The intention of the Alexandria conference was to exchange ideas on issues related to global over-armament and underdevelopment. Another, was to bestow the Sean McBride Prize on an individual pushing the disarmament movement forward. This year it was Jayantha Dhanapala, a strong UN civil servant who headed the Department for Disarmament Affairs, serves as an honorary IPB President and current President of Pugwash International. He was a runner-up in the recent search for a new UN Secretary General. He is a promoter of gender parity and civil society.
One concrete example of his passion for disarmament and peace is the pioneering link he forged between the UN Office of Disarmament Affairs and the CSO Hague Appeal for Peace to introduce peace education curriculum to young children in Albania, Peru, and several other countries.
It was three days of inspiring speeches, (a little short on women presenters), discussion, and workshops. We were reminded:
- that the USA, responsible today for 46% of world’s military spending, has spent 5.8 trillion dollars on the military since 1945;
- to mainstream the idea of HUMAN security
- to address the relationship between poverty and conflict;
- to vigorously address the misallocation of resources;
- to examine the development and environment link;
- that the UN itself must stop working in “silos” (the Millennium Development Goals failed to incorporate any commitments to disarmament!)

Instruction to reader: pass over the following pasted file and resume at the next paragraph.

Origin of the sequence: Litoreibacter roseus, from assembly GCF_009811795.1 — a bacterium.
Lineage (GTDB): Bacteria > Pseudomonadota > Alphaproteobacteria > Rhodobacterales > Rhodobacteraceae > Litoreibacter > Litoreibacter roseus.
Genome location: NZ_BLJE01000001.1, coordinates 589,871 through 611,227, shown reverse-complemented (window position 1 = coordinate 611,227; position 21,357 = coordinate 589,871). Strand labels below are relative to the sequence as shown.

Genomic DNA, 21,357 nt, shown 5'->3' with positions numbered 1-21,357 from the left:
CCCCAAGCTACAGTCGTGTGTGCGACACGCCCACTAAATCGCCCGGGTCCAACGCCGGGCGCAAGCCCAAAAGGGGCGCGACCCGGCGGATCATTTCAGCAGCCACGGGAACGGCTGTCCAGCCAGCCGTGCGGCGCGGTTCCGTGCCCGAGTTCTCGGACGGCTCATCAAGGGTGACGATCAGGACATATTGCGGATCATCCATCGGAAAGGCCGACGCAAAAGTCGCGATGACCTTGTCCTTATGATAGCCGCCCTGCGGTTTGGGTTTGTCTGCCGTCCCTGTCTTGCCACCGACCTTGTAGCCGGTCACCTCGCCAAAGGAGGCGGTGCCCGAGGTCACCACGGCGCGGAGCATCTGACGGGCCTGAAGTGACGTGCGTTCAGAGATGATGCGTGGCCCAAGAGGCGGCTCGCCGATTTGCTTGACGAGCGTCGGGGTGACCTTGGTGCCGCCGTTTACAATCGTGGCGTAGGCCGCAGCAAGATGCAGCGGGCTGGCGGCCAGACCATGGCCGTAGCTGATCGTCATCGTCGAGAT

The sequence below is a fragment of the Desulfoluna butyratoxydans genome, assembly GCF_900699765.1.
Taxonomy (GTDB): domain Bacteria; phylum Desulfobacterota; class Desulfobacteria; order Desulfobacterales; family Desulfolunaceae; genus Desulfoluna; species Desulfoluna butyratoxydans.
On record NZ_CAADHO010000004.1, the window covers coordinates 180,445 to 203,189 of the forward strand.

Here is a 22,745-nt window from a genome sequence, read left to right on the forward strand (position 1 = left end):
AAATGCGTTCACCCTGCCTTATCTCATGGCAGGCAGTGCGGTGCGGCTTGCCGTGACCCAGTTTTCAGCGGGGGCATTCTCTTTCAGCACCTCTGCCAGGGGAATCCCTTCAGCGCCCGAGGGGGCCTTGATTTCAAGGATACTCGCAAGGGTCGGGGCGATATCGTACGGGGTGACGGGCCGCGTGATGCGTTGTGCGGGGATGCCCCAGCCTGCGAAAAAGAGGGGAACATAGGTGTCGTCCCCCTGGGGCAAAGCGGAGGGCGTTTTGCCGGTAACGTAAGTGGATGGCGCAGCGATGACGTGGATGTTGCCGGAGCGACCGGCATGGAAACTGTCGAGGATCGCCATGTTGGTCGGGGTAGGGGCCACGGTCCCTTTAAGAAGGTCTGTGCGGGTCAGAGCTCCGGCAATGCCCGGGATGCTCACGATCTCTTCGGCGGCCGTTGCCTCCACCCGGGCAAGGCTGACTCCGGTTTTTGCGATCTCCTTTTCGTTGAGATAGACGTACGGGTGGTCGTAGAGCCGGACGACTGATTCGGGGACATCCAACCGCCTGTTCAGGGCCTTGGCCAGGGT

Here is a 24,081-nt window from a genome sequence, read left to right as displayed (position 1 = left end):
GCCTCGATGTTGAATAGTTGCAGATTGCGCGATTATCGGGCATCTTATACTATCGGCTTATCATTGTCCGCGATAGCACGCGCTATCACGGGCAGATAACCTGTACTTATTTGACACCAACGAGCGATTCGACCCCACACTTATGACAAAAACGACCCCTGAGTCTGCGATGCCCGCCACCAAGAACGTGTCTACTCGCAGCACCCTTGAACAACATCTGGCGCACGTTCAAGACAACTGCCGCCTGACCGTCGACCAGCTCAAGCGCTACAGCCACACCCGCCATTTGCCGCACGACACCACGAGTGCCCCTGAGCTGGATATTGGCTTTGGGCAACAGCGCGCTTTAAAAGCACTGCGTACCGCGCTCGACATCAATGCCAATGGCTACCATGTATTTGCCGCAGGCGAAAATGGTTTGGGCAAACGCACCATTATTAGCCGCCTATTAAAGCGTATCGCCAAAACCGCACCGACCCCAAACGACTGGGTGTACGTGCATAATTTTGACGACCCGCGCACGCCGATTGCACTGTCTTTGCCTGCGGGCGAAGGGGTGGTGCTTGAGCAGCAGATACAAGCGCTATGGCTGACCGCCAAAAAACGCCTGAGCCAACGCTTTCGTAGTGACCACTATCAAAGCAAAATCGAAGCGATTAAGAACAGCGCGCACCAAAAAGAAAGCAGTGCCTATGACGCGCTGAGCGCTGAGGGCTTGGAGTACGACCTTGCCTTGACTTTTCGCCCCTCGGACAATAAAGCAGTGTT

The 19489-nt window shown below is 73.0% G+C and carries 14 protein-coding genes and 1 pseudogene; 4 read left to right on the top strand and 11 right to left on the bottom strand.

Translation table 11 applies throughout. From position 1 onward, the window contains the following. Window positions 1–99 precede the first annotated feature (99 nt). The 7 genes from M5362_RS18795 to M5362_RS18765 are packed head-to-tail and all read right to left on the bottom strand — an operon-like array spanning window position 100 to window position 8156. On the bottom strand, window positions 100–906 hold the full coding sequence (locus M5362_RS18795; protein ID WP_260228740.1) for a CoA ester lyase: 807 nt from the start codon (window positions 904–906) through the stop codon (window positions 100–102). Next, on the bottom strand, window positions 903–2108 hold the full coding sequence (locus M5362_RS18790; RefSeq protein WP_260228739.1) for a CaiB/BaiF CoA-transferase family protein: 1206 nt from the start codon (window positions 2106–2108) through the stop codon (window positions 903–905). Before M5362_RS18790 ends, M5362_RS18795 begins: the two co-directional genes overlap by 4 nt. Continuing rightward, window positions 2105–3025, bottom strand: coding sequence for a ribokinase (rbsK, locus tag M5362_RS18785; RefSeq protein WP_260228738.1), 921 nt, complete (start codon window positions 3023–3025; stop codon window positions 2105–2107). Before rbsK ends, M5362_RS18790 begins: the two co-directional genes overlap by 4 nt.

Jayantha Danapala characterized the reality of the international community’s efforts to address disarmament and development as “ritualistic”, “whimpers,” “banal.”
Education at all levels is key! And civil society is essential. Alyn Ware, a conference speaker from New Zealand, reminded us of the greater strength of civil society when and if we build collaboration of movements!
I came away with a very full peace bibliography from the Alexandria library. (Copies available. Contact email@example.com
On Friday, February 29, at OISE, an enthusiastic audience heard from six speakers:
Tony Clarke spoke on Changing Paradigms: why we must rethink the role of the State and Corporations in Response to the Crisis of Peak Oil, Climate Change and the Depletion of Water. He addressed “three deadly dynamics”: climate change, peak oil and depletion of natural resources.
Eduardo Sousa addressed the Security and Prosperity Partnership and the Trade, Investment and Labour Mobility Agreement – Moving Beyond Doublespeak Acronyms into the Real World of Hope and Meaning. He spoke of the long-term goal of our business community and the military to harmonize regulations down to US levels. He also alerted us to the Civil Assistance Plan for American troops in Canada in the event of a public disturbance.
Professor Peter Victor spoke on Managing Without Growth. He noted that the economy is a subsystem of the biosphere and 60% of the ecosystem is in decline.
Professor Bill Vanderburg spoke on Can we Find Our Way out of the Labyrinth of Technology? He argued that specialization blinds us to the overall problems. Real solutions will come from different perspectives.